Bert Willard, the Springfield Telescope makers Historian and Curator described the sundials and sunclocks from James Hartness and Russell Porter. Porter is also know for his leadership in amateur astronomy. Jack Aubert probed into the question of who was first to describe the Equation of Time and the figure “8” analemma. Finding that the first to draw it with reference to a mean time meridian was Grandjean de Fouchy at the Palace de Petit Luxembourg in Paris sometime before 1741.
The Portland tour of sundials included Colby Lamb’s Sundial and workshop, a patio sundial of Rob and Julie Brown that also served as a water sprinkler, a vertical mosaic dial at Stephenson Elementary School, the analemmatic sundial at Marylhurst University designed by John Schilke of NASS and Jan Dabrowski, and across the Willamette River to Reed College and a 1912 vertical sundial designed by Dr. F. L. Griffin. Then more sundials at the National History Site, Fort Vancouver, and ending with the Clark College Equatorial Sundial with a new analemmic gnomon. Roger Bailey outlined how he helped Soap Lake’s monumental sculpture become a summertime sundial. Bill Gottesman showed a realization of Fred Sawyer’s Horizontal Equant Dial that adjusts by simple rotation for the Equation of Time. And most interesting was Silvio Magnani’s presentation on an interactive reflecting heliochronometer in Milan, Italy. Read about this and much, much more by downloading the PDF.
Don Snyder was a superb host for the St. Louis conference. He organized an interesting tour that included the Jefferson Barracks 1817 sundial (now part of the National Geospatial Intelligence Agency), the angel holding a vertical sundial on the wall of the St. Louis University Hospital, and the several dials at the Jewel Box in Forest Park. At the Missouri History Museum, conferees saw the “Forgotten Sundial” designed by Thomas Jefferson. At Danforth Campus of Washington University was the 1908 Cupples Dial, and finally at the Missouri Botanical Gardens two dials were dedicated: Ron Rhinehart’s cross-gnomon equatorial and Roger Bailey’s “Ottoman Garden” sundial, based on Ibn Al-Shatir’s dial carved at the Great Mosque in Damascus in 1371. At the conference, the major talk was on the Cahokia Woodhenge, presented by Michael Friedlander, professor of physics and astronomy at Washington University.” And of course there were NASS speakers in abundance talking of dials, dialing scales, and new approaches to the Equation of Time.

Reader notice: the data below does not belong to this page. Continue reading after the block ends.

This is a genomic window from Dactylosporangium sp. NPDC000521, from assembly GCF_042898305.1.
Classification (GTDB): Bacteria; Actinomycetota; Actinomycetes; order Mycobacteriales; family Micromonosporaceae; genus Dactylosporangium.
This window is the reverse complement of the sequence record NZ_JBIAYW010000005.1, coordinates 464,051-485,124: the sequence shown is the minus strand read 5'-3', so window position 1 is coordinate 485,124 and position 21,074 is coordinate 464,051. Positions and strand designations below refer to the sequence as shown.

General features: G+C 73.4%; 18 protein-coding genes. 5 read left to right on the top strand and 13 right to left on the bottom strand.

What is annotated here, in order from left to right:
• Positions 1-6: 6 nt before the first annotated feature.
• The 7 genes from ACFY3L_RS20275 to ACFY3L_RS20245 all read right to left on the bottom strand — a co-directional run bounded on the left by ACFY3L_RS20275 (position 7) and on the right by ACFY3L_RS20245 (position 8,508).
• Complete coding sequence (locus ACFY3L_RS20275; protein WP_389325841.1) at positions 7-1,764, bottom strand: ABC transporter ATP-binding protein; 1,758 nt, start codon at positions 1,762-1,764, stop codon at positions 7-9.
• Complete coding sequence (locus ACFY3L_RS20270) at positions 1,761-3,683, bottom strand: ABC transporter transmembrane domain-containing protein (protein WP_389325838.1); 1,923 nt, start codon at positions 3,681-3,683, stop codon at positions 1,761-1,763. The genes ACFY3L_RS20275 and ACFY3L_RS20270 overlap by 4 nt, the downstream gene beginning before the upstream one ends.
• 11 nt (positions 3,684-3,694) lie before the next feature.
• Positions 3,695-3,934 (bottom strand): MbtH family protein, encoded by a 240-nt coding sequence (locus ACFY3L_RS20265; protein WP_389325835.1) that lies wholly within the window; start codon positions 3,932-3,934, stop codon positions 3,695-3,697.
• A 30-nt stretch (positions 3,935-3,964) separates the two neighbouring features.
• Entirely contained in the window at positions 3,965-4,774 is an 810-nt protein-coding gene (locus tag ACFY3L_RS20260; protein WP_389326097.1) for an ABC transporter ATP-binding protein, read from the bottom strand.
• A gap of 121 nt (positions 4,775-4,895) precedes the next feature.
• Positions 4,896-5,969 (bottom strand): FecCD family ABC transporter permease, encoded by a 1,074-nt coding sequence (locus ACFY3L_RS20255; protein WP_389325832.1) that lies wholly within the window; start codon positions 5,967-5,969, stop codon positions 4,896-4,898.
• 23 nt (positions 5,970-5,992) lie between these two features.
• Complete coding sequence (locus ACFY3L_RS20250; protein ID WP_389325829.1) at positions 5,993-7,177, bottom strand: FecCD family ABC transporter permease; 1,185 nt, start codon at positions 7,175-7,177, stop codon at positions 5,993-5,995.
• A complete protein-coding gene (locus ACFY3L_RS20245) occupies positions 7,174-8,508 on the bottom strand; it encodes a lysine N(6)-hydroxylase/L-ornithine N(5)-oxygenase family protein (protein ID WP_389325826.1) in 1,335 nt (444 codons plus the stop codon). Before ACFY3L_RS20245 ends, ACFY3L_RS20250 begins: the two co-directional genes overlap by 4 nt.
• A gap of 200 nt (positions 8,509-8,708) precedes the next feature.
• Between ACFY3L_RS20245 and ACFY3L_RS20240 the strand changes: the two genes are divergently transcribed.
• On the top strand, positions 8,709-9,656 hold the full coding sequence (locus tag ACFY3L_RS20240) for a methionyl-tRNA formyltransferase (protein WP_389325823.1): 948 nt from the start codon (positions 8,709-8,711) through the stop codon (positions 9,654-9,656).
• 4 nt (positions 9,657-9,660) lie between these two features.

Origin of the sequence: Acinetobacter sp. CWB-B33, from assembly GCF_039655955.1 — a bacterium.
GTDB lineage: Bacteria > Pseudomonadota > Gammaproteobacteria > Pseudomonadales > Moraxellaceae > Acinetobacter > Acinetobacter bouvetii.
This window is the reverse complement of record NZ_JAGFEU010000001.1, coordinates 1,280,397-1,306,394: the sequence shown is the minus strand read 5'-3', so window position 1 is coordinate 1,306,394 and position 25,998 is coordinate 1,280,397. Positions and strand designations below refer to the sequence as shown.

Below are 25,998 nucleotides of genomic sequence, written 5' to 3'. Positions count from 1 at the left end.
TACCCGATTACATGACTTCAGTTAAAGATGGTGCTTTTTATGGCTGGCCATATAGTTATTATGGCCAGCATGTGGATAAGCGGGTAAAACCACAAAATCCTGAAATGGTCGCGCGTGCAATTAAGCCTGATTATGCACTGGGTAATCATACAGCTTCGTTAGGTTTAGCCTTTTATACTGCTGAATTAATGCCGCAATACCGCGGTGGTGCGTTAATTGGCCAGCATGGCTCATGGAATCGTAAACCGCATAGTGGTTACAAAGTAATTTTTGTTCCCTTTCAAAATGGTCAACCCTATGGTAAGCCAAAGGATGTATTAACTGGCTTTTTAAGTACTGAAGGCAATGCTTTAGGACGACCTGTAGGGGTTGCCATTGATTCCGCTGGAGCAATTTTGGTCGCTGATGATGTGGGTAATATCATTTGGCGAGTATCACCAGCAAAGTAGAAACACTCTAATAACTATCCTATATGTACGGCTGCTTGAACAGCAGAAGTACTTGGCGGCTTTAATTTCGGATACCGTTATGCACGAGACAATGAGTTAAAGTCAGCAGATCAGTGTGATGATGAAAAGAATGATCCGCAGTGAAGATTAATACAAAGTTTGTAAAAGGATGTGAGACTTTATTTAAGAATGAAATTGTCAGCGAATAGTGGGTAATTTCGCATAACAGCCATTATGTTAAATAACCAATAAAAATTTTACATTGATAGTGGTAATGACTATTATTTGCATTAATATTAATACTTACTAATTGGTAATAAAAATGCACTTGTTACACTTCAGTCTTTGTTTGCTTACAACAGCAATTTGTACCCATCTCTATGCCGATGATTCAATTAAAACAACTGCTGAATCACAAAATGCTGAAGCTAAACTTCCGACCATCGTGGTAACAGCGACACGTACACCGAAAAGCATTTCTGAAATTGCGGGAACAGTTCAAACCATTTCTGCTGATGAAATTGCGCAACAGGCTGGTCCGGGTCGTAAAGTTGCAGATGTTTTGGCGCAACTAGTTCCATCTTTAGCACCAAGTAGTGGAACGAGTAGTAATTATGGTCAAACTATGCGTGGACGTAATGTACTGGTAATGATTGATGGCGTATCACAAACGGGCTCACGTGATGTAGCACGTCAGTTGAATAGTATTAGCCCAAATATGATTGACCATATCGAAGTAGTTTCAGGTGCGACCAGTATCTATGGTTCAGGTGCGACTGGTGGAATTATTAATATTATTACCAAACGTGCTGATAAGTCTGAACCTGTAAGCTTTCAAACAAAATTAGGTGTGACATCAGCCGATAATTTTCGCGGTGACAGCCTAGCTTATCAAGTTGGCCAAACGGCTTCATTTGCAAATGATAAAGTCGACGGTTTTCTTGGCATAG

In McLean, Virginia close to Washington, D.C. NASS held its 13th annual conference. At the Analemma Society’s site in Observatory Park, Tony Moss’ dial, the “Jamestown Commemorative Dial,” was dedicated in front of over 50 school children and twice as many adults. This is the first sundial installation in what is planned to be an International Sundial Garden. Other highlights of the sundial tour included the Lyman Briggs Memorial Dial at the National Institute of Science and Technology, the Latitude Observatory (once used to study the daily variation in the earth’s wobble and rotation rate), the Vernon Walker Education Center dial, and the vertical dial on the wall of Jack and Kate Aubert. The conference talks included Roger Bailey on “God’s Longitude and the Lost Colony,” Woody Sullivan’s “Ten Tons of Basalt and Tenths of Degrees,” Fred Sawyer’s discussion on the 17th century battle over the priority of inventing the stereographic quadrant dial, Kevin Karney’s “Variability in the Equation of Time” over geological epoch periods (well, for at least 500 years), and much more. Most impressive was Julian Chen’s “Omnidirectional Lens in Sundials and Solar Compasses” using spheres filled with solution of copper sulfate to focus the sunlight onto a dial.